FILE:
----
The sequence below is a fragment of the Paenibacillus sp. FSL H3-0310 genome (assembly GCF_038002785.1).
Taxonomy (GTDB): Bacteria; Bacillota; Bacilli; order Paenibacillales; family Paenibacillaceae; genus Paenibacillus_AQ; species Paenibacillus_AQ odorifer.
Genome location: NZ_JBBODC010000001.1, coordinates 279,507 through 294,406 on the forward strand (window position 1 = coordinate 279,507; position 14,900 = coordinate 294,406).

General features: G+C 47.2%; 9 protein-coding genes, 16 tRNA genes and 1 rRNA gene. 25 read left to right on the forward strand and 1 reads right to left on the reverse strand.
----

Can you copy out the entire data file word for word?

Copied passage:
The sequence below is a fragment of the Paenibacillus sp. FSL H3-0310 genome (assembly GCF_038002785.1).
Taxonomy (GTDB): Bacteria; Bacillota; Bacilli; order Paenibacillales; family Paenibacillaceae; genus Paenibacillus_AQ; species Paenibacillus_AQ odorifer.
Genome location: NZ_JBBODC010000001.1, coordinates 279,507 through 294,406 on the forward strand (window position 1 = coordinate 279,507; position 14,900 = coordinate 294,406).

General features: G+C 47.2%; 9 protein-coding genes, 16 tRNA genes and 1 rRNA gene. 25 read left to right on the forward strand and 1 reads right to left on the reverse strand.